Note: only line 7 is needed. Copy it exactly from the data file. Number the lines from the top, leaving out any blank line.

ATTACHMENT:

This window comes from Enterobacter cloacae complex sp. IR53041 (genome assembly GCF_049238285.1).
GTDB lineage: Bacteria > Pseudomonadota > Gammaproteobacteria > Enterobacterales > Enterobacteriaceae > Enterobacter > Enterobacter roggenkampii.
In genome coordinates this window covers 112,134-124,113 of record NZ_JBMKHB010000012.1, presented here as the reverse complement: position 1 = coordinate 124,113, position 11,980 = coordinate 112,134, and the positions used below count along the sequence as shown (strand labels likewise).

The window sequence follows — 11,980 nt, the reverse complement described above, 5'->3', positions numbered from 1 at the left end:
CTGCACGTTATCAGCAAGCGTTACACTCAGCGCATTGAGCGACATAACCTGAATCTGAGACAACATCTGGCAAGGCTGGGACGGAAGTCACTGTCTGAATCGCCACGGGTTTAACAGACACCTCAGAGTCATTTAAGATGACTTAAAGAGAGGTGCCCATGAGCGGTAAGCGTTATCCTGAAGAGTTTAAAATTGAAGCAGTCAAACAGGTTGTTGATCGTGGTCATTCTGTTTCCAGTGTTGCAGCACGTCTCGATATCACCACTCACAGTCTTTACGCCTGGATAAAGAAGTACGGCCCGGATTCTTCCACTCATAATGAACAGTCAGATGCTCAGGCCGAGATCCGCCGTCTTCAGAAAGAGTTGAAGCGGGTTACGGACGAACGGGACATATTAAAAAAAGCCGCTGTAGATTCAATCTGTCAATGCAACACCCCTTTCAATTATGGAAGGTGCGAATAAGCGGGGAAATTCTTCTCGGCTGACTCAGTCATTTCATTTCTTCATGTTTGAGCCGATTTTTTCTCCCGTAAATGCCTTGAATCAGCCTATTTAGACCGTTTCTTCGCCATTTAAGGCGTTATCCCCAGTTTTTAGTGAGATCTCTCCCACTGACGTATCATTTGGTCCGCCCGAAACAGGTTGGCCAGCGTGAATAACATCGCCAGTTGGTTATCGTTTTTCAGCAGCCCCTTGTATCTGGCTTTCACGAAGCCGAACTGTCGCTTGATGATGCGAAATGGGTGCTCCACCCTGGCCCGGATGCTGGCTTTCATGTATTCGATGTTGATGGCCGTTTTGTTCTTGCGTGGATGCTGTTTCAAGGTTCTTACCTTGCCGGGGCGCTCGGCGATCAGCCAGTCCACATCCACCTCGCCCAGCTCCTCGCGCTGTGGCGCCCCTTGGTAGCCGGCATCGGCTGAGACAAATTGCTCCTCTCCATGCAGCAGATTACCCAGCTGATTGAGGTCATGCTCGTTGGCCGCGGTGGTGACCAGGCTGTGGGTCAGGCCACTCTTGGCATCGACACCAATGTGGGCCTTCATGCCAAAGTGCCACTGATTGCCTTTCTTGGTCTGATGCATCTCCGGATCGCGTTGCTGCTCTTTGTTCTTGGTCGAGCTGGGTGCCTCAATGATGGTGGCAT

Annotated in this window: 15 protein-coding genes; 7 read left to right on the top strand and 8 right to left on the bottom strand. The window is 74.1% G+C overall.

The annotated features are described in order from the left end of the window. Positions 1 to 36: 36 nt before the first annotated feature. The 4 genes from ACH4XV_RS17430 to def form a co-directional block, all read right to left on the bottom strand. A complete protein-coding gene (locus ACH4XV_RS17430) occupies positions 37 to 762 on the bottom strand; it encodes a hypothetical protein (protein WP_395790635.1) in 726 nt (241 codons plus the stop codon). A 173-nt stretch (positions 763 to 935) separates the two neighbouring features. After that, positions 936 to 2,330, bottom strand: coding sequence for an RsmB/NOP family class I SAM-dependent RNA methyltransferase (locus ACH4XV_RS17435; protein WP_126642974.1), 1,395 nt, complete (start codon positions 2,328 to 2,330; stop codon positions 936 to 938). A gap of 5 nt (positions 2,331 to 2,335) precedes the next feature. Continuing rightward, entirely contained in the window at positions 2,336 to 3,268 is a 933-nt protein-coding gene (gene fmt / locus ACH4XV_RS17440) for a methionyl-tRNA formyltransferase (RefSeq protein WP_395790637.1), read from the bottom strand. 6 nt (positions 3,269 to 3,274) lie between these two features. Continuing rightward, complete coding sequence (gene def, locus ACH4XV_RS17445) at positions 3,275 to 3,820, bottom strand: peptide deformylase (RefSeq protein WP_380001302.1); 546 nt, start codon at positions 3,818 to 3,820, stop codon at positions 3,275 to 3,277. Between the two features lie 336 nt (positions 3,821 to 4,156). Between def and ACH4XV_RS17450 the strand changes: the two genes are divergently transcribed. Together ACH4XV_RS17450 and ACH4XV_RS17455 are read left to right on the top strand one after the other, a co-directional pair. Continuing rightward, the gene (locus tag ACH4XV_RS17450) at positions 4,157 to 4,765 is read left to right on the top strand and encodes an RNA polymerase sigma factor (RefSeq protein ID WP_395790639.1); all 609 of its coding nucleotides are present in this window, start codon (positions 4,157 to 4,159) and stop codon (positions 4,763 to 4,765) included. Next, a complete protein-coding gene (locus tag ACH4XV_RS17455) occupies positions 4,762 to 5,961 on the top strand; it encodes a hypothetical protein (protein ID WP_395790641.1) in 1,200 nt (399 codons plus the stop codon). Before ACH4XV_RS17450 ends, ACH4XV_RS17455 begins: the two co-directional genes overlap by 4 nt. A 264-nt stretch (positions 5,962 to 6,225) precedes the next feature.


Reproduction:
The annotated features are described in order from the left end of the window. Positions 1 to 36: 36 nt before the first annotated feature. The 4 genes from ACH4XV_RS17430 to def form a co-directional block, all read right to left on the bottom strand. A complete protein-coding gene (locus ACH4XV_RS17430) occupies positions 37 to 762 on the bottom strand; it encodes a hypothetical protein (protein WP_395790635.1) in 726 nt (241 codons plus the stop codon). A 173-nt stretch (positions 763 to 935) separates the two neighbouring features. After that, positions 936 to 2,330, bottom strand: coding sequence for an RsmB/NOP family class I SAM-dependent RNA methyltransferase (locus ACH4XV_RS17435; protein WP_126642974.1), 1,395 nt, complete (start codon positions 2,328 to 2,330; stop codon positions 936 to 938). A gap of 5 nt (positions 2,331 to 2,335) precedes the next feature. Continuing rightward, entirely contained in the window at positions 2,336 to 3,268 is a 933-nt protein-coding gene (gene fmt / locus ACH4XV_RS17440) for a methionyl-tRNA formyltransferase (RefSeq protein WP_395790637.1), read from the bottom strand. 6 nt (positions 3,269 to 3,274) lie between these two features. Continuing rightward, complete coding sequence (gene def, locus ACH4XV_RS17445) at positions 3,275 to 3,820, bottom strand: peptide deformylase (RefSeq protein WP_380001302.1); 546 nt, start codon at positions 3,818 to 3,820, stop codon at positions 3,275 to 3,277. Between the two features lie 336 nt (positions 3,821 to 4,156). Between def and ACH4XV_RS17450 the strand changes: the two genes are divergently transcribed. Together ACH4XV_RS17450 and ACH4XV_RS17455 are read left to right on the top strand one after the other, a co-directional pair. Continuing rightward, the gene (locus tag ACH4XV_RS17450) at positions 4,157 to 4,765 is read left to right on the top strand and encodes an RNA polymerase sigma factor (RefSeq protein ID WP_395790639.1); all 609 of its coding nucleotides are present in this window, start codon (positions 4,157 to 4,159) and stop codon (positions 4,763 to 4,765) included. Next, a complete protein-coding gene (locus tag ACH4XV_RS17455) occupies positions 4,762 to 5,961 on the top strand; it encodes a hypothetical protein (protein ID WP_395790641.1) in 1,200 nt (399 codons plus the stop codon). Before ACH4XV_RS17450 ends, ACH4XV_RS17455 begins: the two co-directional genes overlap by 4 nt. A 264-nt stretch (positions 5,962 to 6,225) precedes the next feature.